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The Antiviral Mechanism of an Influenza A Virus Nucleoprotein-Specific Single-Domain Antibody Fragment.

The Antiviral Mechanism of an Influenza A Virus Nucleoprotein-Specific Single-Domain Antibody Fragment.
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Hanke L, Knockenhauer KE, Brewer RC, van Diest E, Schmidt FI, Schwartz TU, Ploegh HL,


Hanke L, Knockenhauer KE, Brewer RC, van Diest E, Schmidt FI, Schwartz TU, Ploegh HL, (click to view)

Hanke L, Knockenhauer KE, Brewer RC, van Diest E, Schmidt FI, Schwartz TU, Ploegh HL,

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mBio 2016 12 137(6) pii e01569-16
Abstract

Alpaca-derived single-domain antibody fragments (VHHs) that target the influenza A virus nucleoprotein (NP) can protect cells from infection when expressed in the cytosol. We found that one such VHH, αNP-VHH1, exhibits antiviral activity similar to that of Mx proteins by blocking nuclear import of incoming viral ribonucleoproteins (vRNPs) and viral transcription and replication in the nucleus. We determined a 3.2-Å crystal structure of αNP-VHH1 in complex with influenza A virus NP. The VHH binds to a nonconserved region on the body domain of NP, which has been associated with binding to host factors and serves as a determinant of host range. Several of the NP/VHH interface residues determine sensitivity of NP to antiviral Mx GTPases. The structure of the NP/αNP-VHH1 complex affords a plausible explanation for the inhibitory properties of the VHH and suggests a rationale for the antiviral properties of Mx proteins. Such knowledge can be leveraged for much-needed novel antiviral strategies.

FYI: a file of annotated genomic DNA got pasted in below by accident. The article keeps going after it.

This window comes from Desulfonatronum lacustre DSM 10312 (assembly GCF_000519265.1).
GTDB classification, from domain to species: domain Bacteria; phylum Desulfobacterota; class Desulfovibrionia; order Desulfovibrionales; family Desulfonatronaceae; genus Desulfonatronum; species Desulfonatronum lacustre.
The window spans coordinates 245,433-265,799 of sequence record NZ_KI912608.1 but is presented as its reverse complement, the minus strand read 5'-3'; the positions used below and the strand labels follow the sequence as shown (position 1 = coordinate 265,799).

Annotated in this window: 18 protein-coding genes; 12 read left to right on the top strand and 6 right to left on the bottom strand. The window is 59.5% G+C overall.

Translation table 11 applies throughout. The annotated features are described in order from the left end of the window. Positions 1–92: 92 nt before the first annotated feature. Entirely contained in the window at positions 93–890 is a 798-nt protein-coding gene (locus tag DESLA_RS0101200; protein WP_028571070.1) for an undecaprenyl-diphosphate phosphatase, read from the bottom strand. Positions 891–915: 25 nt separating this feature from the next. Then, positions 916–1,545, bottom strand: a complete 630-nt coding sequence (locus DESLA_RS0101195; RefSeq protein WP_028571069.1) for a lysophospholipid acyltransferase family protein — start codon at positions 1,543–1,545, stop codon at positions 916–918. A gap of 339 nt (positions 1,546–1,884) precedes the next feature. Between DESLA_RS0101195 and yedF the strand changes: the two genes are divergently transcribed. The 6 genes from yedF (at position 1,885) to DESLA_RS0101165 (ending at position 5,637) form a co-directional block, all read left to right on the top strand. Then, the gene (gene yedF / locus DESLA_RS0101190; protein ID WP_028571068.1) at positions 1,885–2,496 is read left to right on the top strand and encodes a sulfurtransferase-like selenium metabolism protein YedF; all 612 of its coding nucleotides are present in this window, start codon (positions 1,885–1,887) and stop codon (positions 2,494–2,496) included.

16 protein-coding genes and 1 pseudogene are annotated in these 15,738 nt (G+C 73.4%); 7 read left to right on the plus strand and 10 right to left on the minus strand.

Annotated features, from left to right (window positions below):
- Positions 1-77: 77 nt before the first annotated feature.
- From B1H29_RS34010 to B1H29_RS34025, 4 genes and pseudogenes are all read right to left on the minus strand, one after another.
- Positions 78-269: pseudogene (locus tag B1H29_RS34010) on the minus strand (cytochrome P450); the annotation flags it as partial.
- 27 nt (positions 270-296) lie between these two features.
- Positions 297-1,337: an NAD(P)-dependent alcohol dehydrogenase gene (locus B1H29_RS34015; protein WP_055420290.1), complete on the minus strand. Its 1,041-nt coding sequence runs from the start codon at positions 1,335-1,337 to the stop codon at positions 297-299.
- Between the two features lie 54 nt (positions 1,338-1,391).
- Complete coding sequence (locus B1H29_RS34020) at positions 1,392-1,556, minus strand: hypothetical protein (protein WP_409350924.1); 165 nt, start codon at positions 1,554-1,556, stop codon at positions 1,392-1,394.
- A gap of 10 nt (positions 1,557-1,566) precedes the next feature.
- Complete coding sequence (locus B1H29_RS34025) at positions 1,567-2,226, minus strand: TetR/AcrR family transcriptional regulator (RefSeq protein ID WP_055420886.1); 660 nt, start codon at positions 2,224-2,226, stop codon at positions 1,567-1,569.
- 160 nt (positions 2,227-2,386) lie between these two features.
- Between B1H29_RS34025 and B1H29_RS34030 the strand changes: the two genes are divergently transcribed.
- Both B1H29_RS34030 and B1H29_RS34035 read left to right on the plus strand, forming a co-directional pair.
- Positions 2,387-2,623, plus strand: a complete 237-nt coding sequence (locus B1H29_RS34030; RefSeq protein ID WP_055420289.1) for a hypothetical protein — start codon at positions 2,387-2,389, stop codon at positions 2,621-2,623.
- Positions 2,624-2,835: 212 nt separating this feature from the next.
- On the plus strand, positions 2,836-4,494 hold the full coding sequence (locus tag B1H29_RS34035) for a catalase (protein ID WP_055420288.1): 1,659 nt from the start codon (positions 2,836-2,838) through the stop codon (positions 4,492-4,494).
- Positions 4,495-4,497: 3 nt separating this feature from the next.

IMPORTANCE
Influenza virus strains can rapidly escape from protection afforded by seasonal vaccines or acquire resistance to available drugs. Additional ways to interfere with the virus life cycle are therefore urgently needed. The influenza virus nucleoprotein is one promising target for antiviral interventions. We have previously isolated alpaca-derived single-domain antibody fragments (VHHs) that protect cells from influenza virus infection if expressed intracellularly. We show here that one such VHH exhibits antiviral activities similar to those of proteins of the cellular antiviral defense (Mx proteins). We determined the three-dimensional structure of this VHH in complex with the influenza virus nucleoprotein and identified the interaction site, which overlaps regions that determine sensitivity of the virus to Mx proteins. Our data define a new vulnerability of influenza virus, help us to better understand the cellular antiviral mechanisms, and provide a well-characterized tool to further study them.

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